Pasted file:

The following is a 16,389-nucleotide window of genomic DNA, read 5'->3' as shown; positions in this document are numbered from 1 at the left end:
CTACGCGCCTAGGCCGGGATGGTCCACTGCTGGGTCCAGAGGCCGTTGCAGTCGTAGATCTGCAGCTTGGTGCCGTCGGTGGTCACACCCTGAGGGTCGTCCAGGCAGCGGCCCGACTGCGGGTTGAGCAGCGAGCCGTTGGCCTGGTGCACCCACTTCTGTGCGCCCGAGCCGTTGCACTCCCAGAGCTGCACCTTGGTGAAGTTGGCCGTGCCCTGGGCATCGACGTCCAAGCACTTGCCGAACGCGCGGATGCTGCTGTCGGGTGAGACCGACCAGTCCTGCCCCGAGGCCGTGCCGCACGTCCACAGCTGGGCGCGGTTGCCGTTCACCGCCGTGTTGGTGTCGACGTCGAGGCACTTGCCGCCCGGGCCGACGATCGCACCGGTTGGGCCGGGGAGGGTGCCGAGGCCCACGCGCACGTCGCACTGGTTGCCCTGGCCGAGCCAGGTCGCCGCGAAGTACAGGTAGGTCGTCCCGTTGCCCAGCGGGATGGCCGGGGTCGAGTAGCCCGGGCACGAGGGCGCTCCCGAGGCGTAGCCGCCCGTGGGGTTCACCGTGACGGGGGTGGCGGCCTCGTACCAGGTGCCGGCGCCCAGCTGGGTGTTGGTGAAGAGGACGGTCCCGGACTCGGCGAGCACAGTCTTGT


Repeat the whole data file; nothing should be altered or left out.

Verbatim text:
The following is a 16,389-nucleotide window of genomic DNA, read 5'->3' as shown; positions in this document are numbered from 1 at the left end:
CTACGCGCCTAGGCCGGGATGGTCCACTGCTGGGTCCAGAGGCCGTTGCAGTCGTAGATCTGCAGCTTGGTGCCGTCGGTGGTCACACCCTGAGGGTCGTCCAGGCAGCGGCCCGACTGCGGGTTGAGCAGCGAGCCGTTGGCCTGGTGCACCCACTTCTGTGCGCCCGAGCCGTTGCACTCCCAGAGCTGCACCTTGGTGAAGTTGGCCGTGCCCTGGGCATCGACGTCCAAGCACTTGCCGAACGCGCGGATGCTGCTGTCGGGTGAGACCGACCAGTCCTGCCCCGAGGCCGTGCCGCACGTCCACAGCTGGGCGCGGTTGCCGTTCACCGCCGTGTTGGTGTCGACGTCGAGGCACTTGCCGCCCGGGCCGACGATCGCACCGGTTGGGCCGGGGAGGGTGCCGAGGCCCACGCGCACGTCGCACTGGTTGCCCTGGCCGAGCCAGGTCGCCGCGAAGTACAGGTAGGTCGTCCCGTTGCCCAGCGGGATGGCCGGGGTCGAGTAGCCCGGGCACGAGGGCGCTCCCGAGGCGTAGCCGCCCGTGGGGTTCACCGTGACGGGGGTGGCGGCCTCGTACCAGGTGCCGGCGCCCAGCTGGGTGTTGGTGAAGAGGACGGTCCCGGACTCGGCGAGCACAGTCTTGT